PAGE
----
Non-toxic Items Commonly Eaten by Dogs. Chewing on things is a normal part of puppyhood so before you rush your pooch to the veterinarian, here is a list of some commonly eaten and, thankfully, non-toxic items. If your pup chews any of these, don’t worry about toxicity. The only real concern is the potential for obstruction if the object or container becomes lodged in the stomach or intestines. Also, you can expect some vomiting and maybe even a little diarrhea from eating a non-food item.
Amitraz. Amitraz is an insecticide used in some brands of dog tick collars and topical solutions. Toxicity most often affects curious puppies who ingest the poison but can occur from wearing the tick collar or receiving demodectic mange treatment. Typical symptoms begin within about 2 to 6 hours of ingestion and often begin with the pet becoming weak and lethargic. Vomiting, diarrhea and disorientation are also common. Without treatment, coma may result. In severe untreated cases, toxicity may result in death. Call and see your veterinarian for treatment.
Amphetamines. Amphetamines are human medications that are commonly used as appetite suppressants and mood elevators or for the treatment of attention deficit and hyperactivity disorders. Amphetamines must be prescribed by a physician, but because they are popular as appetite suppressants and mood elevators, they are often purchased illegally. Amphetamines are nervous system stimulants that also affect the brain. After ingestion, toxic signs are usually seen within one to two hours. Common signs include restlessness, hyperactivity, agitation, tremors and seizures. Prompt veterinary treatment for amphetamine toxicity is crucial and will give your pet a better chance of full recovery. If left untreated, amphetamine toxicity can be fatal.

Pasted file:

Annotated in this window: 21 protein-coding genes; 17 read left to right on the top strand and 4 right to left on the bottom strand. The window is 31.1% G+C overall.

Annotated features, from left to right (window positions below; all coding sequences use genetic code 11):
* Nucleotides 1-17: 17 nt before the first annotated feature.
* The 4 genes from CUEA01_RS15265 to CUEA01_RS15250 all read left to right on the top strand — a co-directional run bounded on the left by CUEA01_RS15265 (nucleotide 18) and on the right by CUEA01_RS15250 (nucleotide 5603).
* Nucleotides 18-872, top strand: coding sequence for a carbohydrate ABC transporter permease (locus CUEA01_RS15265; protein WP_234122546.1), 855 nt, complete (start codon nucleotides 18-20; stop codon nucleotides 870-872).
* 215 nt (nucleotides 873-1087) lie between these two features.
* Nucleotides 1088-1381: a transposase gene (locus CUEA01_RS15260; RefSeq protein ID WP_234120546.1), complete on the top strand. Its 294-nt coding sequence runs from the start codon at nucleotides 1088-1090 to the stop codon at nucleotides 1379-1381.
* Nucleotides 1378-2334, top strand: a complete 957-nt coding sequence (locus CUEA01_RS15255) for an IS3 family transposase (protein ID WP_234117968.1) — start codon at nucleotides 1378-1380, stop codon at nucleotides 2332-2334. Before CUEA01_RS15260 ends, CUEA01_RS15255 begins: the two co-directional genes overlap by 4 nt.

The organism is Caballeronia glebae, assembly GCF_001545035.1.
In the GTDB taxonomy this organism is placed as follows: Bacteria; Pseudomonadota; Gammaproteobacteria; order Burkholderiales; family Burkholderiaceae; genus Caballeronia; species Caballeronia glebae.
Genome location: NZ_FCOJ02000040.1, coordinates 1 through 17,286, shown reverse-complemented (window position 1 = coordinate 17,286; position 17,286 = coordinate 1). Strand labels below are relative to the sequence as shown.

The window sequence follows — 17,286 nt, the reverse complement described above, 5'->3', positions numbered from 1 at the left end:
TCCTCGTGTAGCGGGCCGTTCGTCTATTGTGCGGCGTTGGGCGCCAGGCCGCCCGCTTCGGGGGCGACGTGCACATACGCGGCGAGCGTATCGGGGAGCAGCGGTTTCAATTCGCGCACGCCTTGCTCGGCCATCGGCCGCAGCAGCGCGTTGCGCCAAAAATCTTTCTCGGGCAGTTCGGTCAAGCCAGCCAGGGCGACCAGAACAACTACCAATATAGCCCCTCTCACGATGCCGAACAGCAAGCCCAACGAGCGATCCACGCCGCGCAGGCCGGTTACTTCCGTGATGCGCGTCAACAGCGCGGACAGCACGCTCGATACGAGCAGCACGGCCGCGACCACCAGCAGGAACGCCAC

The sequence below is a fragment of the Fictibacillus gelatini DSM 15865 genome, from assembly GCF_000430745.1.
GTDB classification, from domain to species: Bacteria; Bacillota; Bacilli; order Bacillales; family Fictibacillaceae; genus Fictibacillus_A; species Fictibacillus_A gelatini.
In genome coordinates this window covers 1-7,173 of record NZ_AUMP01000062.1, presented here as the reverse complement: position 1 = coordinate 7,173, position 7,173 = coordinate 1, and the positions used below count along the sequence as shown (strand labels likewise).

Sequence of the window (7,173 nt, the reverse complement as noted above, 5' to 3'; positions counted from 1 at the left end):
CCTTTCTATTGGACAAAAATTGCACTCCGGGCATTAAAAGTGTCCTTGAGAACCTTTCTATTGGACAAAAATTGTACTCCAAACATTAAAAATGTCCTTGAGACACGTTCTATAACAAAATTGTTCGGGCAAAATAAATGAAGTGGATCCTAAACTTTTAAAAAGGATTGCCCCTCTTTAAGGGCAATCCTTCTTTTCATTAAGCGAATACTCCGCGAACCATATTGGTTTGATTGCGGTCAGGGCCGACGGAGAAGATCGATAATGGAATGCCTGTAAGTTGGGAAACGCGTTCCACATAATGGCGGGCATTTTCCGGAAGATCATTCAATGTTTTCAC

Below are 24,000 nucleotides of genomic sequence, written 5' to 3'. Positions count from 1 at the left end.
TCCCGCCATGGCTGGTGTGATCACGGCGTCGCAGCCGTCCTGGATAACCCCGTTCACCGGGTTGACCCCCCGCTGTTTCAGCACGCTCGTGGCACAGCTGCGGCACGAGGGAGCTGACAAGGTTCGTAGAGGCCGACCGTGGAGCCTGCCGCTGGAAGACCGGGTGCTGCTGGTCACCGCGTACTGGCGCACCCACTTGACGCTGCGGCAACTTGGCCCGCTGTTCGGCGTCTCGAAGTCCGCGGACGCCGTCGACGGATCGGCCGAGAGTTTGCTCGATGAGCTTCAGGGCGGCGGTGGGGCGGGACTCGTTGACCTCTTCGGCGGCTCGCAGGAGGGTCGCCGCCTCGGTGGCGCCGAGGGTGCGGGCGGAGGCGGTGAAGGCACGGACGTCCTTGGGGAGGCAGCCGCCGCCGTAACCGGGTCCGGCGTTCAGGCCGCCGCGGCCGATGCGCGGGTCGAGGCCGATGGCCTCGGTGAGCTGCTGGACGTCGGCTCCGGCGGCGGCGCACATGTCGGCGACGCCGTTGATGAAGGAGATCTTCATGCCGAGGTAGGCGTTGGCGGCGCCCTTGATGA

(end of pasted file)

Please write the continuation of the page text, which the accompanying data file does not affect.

Ant Traps. If an ant trap is ingested, the only real concern is the potential for obstruction if the object or container becomes lodged in the stomach or intestines. Most ant and roach traps are made from either sticky paper or chlorpyrifos, which has a low level of toxicity in mammals but is highly toxic to insects. Also, you can expect some vomiting and maybe even a little diarrhea from eating a non-food item.